Frank Mensah is ready for the 2016 presidential election to be over.
“They drag the process on for a very long time with commercial ads, even when you go on the Internet to browse something and you get these popup ads and stuff,” Mensah, a 44-year-old respiratory therapist from Coralville, Iowa, said. “So it’ll be nice for it to be over.”
Other Iowans will give you the same lament in their swing state that helped kick off the presidential campaign with its first-in-the-nation presidential precinct caucuses the night of Feb. 1, 2016.
For them, the bombardment of news coverage and campaign ads has been in full gear since a little past the off-year elections of 2014. Even then presidential hopefuls were poking around the state on behalf of the top Republicans and Democrats seeking statewide office. New Jersey Gov. Chris Christie, whose presidential bid for the Republican nominated failed, went so far as to attend Iowa Gov. Terry Branstad’s January 2015 inauguration.
But whether or not Iowans, or most Americans for that matter, have had enough of this historic presidential campaign is not supported by some measurables of the 2010s: Twitter and Facebook posts, or the boosted ratings for nightly cable news and talk stations and presidential debates.
Republican presidential candidate Donald Trump had 12.4 million Twitter followers in mid October and a little less than 11.4 million Facebook likes while Democratic presidential candidate Hillary Clinton had 9.7 million Twitter followers and 7 million Facebook likes. Those numbers were growing daily, checks on their accounts showed.
“Emotions are running very high in this election,” said Caroline Tolbert, a University of Iowa professor of political science whose research topics include voting and elections. “I would not be surprised that voters, when they feel uncertain or anxious or angry, would want to have that uncomfortable condition of being emotionally activated over.”
Mensah said this presidential election has been especially hard to deal with because he doesn’t think his views are represented by either Clinton or Trump, although he’s leaning toward Clinton.
“It’s like, ‘choose a poison,’” he said during a series of IowaWatch interviews conducted in various parts of the state.
This is perhaps one of the most ironic twists of this presidential campaign: Despite the rift it has caused among the nation’s citizens, one thing ties many of these political opposites together – disgust for how the current election has played out in public.
Fifty-seven percent of 4,538 Americans polled by the Pew Research Center for a Sept. 21 report said they were frustrated with the election, while 55 percent said they were disgusted. Another 43 percent said they were scared while only 15 percent said they were optimistic. Of those polled, 3,941 were registered voters. The poll was conducted Aug. 16 through Sept. 12 with a sampling error of plus or minus 2.4 percentage points.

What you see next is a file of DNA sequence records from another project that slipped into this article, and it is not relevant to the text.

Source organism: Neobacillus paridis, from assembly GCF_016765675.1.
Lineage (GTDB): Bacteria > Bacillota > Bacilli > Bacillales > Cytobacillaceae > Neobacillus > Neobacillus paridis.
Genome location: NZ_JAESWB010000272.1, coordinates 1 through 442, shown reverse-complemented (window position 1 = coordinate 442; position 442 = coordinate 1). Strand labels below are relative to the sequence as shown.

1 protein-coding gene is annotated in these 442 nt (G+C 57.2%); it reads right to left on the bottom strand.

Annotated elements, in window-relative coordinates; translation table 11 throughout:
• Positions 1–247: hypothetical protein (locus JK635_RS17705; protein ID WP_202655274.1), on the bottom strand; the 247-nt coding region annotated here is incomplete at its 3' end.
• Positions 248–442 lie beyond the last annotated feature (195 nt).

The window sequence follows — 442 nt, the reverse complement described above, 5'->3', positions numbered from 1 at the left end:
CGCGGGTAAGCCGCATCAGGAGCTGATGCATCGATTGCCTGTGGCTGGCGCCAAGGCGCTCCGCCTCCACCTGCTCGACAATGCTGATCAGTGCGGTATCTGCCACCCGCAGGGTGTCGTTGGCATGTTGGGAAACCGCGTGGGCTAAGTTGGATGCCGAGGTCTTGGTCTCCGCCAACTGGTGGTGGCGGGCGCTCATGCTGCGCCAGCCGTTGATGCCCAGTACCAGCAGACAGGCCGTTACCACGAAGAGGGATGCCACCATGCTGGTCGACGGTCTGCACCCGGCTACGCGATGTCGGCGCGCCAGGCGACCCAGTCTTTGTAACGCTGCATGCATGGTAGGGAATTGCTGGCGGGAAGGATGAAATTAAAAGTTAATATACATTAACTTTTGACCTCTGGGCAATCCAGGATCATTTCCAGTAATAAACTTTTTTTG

And here sits Iowa, in the middle of the campaign as a swing state once again, as it has been since the 2000 election that put Republican George W. Bush into office while Iowa barely went with Democrat Al Gore by a slim margin.
“I’m sick of watching this country rip itself apart while half of us applauds the destruction,” Chelsey Wentz, 28, who works at the Oskaloosa Public Library, said.
“You can’t trust anyone in this election.” Stephanie Hayes, 21, a bookstore worker in Des Moines, said.
“This election had brought a whole new meaning to choosing the lesser of two evils,” Hayes said. “The ads and media coverage are rather annoying in their ability to only further the mud slinging and constantly update us on the last crass thing said.”
The Pew study had a few other results that help explain negative feelings many have about the election. The number one reason respondents said they supported their candidate was because he or she is not the opponent. One of every three Trump supporters said they were voting for him because he is not Clinton while and one of three Clinton supporters gave as their reason: she is not Trump, the poll showed.
“I am tired of the fighting and rude behavior,” Deborah Rohloff, 54, a self-employed preschool provider in Oskaloosa, said. “I feel that this election is the nastiest one I have ever seen.”
The historical interest points in 2016 include that Clinton would be the nation’s first female president and Trump would be the first president who hasn’t held a high political office or been a military leader.
Moreover, the campaign has has the kind of drama that sustains a story, whether in fiction or nonfiction. Plus, Iowans have seen Clinton and Trump in the media for a long time, dating to long before the election campaign started.
Clinton has been in public life since her husband was Arkansas’ governor in 1979 to 1981 and 1983 to 1992, then president and through her time as a U.S. senator and secretary of state. Trump has been a business mogul and media celebrity whose profile became even better known especially during the reality television show, “The Apprentice.”
Nielsen reported that 84 million people watched the first of three televised presidential dates on Sept. 26 while 68.8 million people watched the second one on Oct. 9. People sent more than 17 million Twitter tweets during the second presidential debate on Sunday, Oct. 9. The final debate is scheduled for Wednesday, Oct. 19.
Tolbert said an important question to consider is whether or not Trump would have placed second to Texas Sen. Ted Cruz in Iowa’s caucuses, won the New Hampshire primary and, eventually, won the Republican presidential nomination without modern-day media. That includes coverage of him by traditional news outlets because of his celebrity status but also outlets such as Twitter, she said.